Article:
Moreover, the U.S. wanted to “win the confidence, respect, and affection of the inhabitants of the Philippines by assuring them in every possible way that full measure of individual rights and liberties which is the heritage of free peoples, and by proving to them that the mission of the United States is one of benevolent assimilation substituting the mild sway of justice and right for arbitrary rule.”

The Benevolent Assimilation was a measure to hand over the “future control, disposition, and government of The Philippines to the United States along with military government and related assets”. The result of the Benevolent Assimilation was that there was a major resistance by the Filipinos on what the US government planned. 


Aftermath of Benevolent Assimilation

Immediately after the Benevolent Assimilation was passed by the President of the United States, McKinley, the active government in the Philippines including American General Elwell Otis, U.S Military Commander, and Governor-General were informed. However, expecting resistance from Filipinos, General Otis decided to pass down the order in an even lighter way. He sent a version of the proclamation to Emilio Aguinaldo by removing after removing all words which could spark controversy, debate, or hurt the emotional sentiments of Filipinos.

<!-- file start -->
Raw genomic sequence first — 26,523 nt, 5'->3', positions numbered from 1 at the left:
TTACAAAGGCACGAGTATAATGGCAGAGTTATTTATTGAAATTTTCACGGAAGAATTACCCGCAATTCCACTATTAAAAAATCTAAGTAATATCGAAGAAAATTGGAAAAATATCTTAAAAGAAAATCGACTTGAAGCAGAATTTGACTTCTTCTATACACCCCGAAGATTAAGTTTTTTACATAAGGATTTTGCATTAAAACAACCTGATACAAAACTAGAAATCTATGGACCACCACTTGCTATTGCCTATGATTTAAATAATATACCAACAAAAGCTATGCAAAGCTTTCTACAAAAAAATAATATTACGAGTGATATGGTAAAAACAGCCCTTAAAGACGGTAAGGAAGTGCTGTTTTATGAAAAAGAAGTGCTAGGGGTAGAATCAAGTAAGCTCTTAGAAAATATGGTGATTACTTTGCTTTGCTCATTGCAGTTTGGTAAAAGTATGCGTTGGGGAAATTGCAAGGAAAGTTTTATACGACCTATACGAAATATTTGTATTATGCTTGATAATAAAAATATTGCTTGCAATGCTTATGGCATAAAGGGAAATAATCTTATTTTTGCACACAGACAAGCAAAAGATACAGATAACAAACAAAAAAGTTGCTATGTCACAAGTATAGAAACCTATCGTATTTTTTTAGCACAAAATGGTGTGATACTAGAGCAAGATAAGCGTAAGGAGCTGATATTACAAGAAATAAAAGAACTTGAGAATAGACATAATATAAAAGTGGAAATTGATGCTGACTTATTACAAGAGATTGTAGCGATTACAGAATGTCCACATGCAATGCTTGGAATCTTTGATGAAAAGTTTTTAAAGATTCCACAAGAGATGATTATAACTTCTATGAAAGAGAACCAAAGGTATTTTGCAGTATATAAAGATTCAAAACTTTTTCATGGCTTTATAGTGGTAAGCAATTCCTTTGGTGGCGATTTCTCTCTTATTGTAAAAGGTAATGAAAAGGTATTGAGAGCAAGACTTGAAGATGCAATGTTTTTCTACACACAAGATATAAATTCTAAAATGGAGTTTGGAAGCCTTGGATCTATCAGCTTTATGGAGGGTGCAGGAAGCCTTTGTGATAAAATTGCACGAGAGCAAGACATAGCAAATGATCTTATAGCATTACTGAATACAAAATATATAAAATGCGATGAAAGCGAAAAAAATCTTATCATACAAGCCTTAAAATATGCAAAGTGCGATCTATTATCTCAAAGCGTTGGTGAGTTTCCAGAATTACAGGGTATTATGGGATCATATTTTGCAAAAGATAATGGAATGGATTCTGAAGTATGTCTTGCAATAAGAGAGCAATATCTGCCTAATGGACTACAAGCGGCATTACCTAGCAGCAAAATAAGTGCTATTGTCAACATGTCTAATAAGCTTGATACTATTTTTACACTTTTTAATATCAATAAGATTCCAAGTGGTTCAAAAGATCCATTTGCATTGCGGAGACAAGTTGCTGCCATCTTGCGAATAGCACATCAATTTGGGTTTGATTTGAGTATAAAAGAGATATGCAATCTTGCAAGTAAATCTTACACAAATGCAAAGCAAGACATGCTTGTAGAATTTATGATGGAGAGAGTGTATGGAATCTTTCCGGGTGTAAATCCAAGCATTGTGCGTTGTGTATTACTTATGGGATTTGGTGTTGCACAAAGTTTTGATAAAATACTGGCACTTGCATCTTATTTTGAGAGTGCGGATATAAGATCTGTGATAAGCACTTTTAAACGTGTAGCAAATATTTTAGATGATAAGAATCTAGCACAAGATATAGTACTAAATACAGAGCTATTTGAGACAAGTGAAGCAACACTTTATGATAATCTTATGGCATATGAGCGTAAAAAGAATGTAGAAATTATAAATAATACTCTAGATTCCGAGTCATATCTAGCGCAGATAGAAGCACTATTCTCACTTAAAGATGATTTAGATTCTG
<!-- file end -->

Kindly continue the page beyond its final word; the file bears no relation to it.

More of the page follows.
All words which focused on the benevolent purpose of the US were removed while the phrase “supremacy of The United States” was replaced with the phrase “free people”. The phrase “to exercise future domination” was removed from the proclamation before it was sent to Emilio Aguinaldo. General Otis further sent an unaltered version to General Marcus Miller in Iloilo city as well. 

However, it was one big mistake because the lack of communication between General Marcus and General Otis created a gap between the Filipinos and Americans. This is because when General Marcus received the unaltered version, he was not made aware that Emilio Aguinaldo got the altered version of this proclamation. As a result, when General Marcus shared the proclamation with one of the Filipino officers, the proclamation spread among the Filipinos like wildfire and eventually made its way to Emilio Aguinaldo.